How Many More Must Die?

BCK FILE--Just one month after the bloody weekend when a gunman killed 22 victims at an El Paso Walmart and another nine people were killed by a gunman in Dayton, Ohio, yet another mass shooting left another 7 people dead and 22 injured.

A 17-month old girl, shot in the face, was left with a hole through her bottom lip and tongue, as well as shrapnel in her right chest. (Photo above: 17-month child hit by shrapnel in Odessa mass shooting.) 

Three mass shootings in a month. In 2019, according to the Gun Violence Archive, the United States has had 37,690 incidents of gun violence and just under 10,000 deaths -- and it’s only the early days of September. 

  • 19,980 injuries from gun violence
  • 456 children (0-11) killed or injured
  • 2,065 teens (11-17) killed or injured
  • 283 mass shootings
  • 208 incidents involving police officers shot or killed
  • 1,093 unintentional shootings

According to Everytown for Gun Safety, 100 Americans are killed every day by guns. Everytown acknowledges “significant data gaps remain--a result of underfunded, incomplete data collection at the state and federal level.” 

To put this into perspective, U.S. gun deaths as of August 31, 2019 for the year are over double the casualties in the Iraq War.  

The Pew Research Institute looked at data from the Centers for Disease Control (CDC), the FBI, and other sources to answer some questions about gun violence in the United States, based on most recent data from 2016-2017. 

Three-quarters of US murders in 2017 (14,542 of 19,510) involved a gun, as well as over half of the suicides that year (23,854 of 47,173). 

The United States gun death rate is higher than most other nations, in particular, industrialized nations. 

Per 2016 statistics per 100,000 people:

United States: 10.6 

Canada: 2.1

Australia: 1.0

France: 2.7

Germany: 0.9

Spain: 0.6 

Why does the United States have over ten times the gun casualty rate of Australia and almost five times the rate of Canada? 

Certainly, the answers are complex, but one variable is restrictions to gun ownership and the types of guns private citizens can purchase. The variables across states mirror this. 

Per a Gifford’s Law Center analysis of gun violence state by state, fewer people on average die of gun violence in states with strong gun laws. Conversely, states with the most lax gun laws have higher gun violence. 

Alaska, which has the weakest gun laws, also has the highest gun death rate--nearly 25 people per 100,000. Hawaii, which has some of the strongest gun laws in the U.S., has the lowest gun death rates--2 per every 100,000.  

Just hours after the most recent Texas mass shooting, laws further weakening Texas gun laws have gone into effect. The state legislature passed these laws during the 2019 session, which ended in June. Texas was the location of 4 of the 10 deadliest mass shootings in U.S. history. 

Changes include: 

Weapons on school grounds: A school district cannot prohibit licensed gun owners, including school employees, from storing a firearm or ammunition in a locked vehicle on a school parking lot, provided they are not in plain view. (House Bill 1143)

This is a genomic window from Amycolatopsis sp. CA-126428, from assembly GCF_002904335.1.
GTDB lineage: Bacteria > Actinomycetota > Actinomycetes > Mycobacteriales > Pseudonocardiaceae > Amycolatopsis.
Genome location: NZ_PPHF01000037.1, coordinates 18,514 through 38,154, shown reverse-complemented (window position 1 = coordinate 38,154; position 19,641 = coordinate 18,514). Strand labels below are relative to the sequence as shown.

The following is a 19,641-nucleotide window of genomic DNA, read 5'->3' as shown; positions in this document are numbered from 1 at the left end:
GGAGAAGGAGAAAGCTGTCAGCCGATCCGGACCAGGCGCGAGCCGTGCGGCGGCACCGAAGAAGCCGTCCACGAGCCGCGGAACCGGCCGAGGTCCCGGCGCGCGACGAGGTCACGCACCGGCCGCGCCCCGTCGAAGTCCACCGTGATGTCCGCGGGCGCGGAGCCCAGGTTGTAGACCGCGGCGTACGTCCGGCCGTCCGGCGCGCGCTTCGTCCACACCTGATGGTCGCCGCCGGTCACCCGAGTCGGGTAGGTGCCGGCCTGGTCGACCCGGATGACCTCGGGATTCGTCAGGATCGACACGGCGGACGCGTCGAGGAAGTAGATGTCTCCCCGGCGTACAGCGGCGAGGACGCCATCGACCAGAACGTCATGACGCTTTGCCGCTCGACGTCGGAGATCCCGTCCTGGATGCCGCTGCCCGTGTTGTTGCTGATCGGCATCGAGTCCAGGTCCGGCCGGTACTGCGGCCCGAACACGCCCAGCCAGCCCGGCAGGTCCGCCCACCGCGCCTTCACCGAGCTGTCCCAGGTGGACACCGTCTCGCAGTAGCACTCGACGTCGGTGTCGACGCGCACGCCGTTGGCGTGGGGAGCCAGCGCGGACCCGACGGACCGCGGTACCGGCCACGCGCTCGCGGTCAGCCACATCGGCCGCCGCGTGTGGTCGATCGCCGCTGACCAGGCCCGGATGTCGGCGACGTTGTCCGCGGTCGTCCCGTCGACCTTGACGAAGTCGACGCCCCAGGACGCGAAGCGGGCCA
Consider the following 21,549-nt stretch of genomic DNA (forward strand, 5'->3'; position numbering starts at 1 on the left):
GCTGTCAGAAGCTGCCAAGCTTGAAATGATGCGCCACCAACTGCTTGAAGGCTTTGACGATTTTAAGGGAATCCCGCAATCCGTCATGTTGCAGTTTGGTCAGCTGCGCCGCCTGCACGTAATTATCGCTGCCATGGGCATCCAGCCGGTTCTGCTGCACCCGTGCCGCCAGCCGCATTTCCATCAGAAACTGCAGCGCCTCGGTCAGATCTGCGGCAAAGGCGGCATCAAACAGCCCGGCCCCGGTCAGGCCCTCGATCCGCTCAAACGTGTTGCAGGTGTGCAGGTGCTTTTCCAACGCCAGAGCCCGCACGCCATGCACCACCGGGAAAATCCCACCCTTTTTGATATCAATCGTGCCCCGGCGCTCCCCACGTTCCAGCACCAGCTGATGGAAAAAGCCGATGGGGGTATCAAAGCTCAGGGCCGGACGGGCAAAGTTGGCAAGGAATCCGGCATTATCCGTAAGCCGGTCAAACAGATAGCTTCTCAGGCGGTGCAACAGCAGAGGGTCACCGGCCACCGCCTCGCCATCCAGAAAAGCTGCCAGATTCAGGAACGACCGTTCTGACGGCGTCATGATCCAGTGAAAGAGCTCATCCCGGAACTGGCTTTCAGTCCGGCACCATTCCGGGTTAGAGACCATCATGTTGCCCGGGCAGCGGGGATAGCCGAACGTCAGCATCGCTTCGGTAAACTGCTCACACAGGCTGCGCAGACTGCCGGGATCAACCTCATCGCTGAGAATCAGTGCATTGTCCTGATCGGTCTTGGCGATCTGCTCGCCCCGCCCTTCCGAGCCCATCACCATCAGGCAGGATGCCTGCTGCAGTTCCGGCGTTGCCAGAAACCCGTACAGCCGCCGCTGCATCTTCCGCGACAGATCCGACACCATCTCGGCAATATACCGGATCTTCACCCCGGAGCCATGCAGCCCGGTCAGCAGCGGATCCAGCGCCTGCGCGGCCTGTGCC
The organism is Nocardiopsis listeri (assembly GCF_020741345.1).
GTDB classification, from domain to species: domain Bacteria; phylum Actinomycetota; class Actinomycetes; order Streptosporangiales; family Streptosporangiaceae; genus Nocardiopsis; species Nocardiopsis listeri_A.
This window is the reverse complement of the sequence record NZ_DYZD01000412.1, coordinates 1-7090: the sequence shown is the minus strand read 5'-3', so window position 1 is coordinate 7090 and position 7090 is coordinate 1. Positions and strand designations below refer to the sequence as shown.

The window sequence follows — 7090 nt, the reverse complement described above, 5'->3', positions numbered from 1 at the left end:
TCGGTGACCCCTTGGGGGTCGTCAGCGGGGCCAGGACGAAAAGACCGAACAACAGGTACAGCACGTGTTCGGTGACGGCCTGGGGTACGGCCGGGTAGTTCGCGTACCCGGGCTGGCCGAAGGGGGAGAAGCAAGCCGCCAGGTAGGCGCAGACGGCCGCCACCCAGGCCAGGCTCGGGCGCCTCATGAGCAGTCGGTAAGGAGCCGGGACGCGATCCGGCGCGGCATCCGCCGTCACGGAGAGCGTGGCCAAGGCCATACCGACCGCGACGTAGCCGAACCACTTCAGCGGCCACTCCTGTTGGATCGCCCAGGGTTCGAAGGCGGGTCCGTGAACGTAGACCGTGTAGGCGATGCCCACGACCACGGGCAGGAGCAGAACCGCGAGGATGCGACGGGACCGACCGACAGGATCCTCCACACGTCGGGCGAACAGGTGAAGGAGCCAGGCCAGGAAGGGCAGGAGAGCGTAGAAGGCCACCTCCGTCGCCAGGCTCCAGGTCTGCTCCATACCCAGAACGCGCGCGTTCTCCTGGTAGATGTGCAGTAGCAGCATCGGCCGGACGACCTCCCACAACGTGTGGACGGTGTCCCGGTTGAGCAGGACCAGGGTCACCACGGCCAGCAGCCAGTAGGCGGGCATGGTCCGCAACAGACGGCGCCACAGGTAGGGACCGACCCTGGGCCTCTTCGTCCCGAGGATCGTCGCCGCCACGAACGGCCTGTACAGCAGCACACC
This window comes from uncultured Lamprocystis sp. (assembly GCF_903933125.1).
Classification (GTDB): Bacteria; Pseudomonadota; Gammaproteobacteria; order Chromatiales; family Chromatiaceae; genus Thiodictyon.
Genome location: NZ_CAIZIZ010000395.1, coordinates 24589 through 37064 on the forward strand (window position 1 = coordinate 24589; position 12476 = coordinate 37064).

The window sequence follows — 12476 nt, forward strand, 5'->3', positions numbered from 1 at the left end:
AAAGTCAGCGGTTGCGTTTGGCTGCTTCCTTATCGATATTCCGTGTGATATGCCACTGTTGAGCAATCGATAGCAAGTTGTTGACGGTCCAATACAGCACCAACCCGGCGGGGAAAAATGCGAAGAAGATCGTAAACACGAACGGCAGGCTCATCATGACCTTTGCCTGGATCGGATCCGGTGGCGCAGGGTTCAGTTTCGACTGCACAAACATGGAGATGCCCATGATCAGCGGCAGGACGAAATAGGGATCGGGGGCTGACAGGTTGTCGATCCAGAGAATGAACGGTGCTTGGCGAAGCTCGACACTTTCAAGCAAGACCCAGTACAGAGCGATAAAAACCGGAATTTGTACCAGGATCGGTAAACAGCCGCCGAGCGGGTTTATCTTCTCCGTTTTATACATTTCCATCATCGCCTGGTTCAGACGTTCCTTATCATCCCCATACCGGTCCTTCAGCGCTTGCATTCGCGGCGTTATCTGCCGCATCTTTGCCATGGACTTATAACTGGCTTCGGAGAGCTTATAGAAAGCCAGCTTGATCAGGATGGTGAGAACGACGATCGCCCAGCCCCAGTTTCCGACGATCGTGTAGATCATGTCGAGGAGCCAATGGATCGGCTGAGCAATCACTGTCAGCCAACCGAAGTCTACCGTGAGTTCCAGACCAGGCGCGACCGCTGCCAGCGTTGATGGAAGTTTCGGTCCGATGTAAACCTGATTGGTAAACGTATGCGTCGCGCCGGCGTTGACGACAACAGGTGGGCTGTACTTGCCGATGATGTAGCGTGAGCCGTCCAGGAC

Marshals at schools: House Bill 1387 removes restrictions on how many armed school marshals can be appointed by a district. 

Guns in foster homes: House Bill 2363 permits some foster homes to store firearms and ammunition in a safe, secure place.  

Weapons in apartments: House Bill 302 bans homeowners and landlords from prohibiting residents from lawful possession, carrying, transporting or storing a firearm or ammunition on the property.

Handguns during a disaster: House Bill 1177 prohibits residents from being charged with a crime for carrying a handgun during evacuation from a state or local disaster area. 

Firearms in places of worship: Senate Bill 535 allows licensed handgun owners to legally carry weapons in churches, synagogues, and other houses of worship.  

Each time, we read about mass shootings and gun violence, there’s an echo chamber of calls for sensible gun legislation vs. “thoughts and prayers.”  Gun violence and mass shootings have been blamed on everything from video games, single parents, lack of prayer in school, as well as the long-gone days of corporal punishment at home and in schools. The latest blame tactic has been “mental health” and “devious intent.” If only there were more good guys with guns. 

NRA influence aside, guns and violence are deeply embedded in this country’s Wild West Cowboy culture and history. Gun ownership is a rite of passage in some areas. Certainly, a small percentage of gun owners’ resort to violence. But there’s a notion that one’s personal liberty should supersede the common good, as well as the right of others to life, liberty, and happiness.  

Any restriction on firearms is seen as an assault on the personal freedoms of gun activists. The close to 10,000 Americans who have died from gun violence since New Years are collateral damage, including the 17-month old injured in Odessa and the couple who died in the El Paso mass shooting trying to protect their surviving daughter.  

Until we weaken the hold of the NRA on our government and gun advocates can appreciate that gun restrictions are necessary for the common good, there’s little hope anything will change until the next shooting.

(Beth Cone Kramer is a professional writer living in the Los Angeles area. She covers Resistance Watch and other major issues for CityWatch.)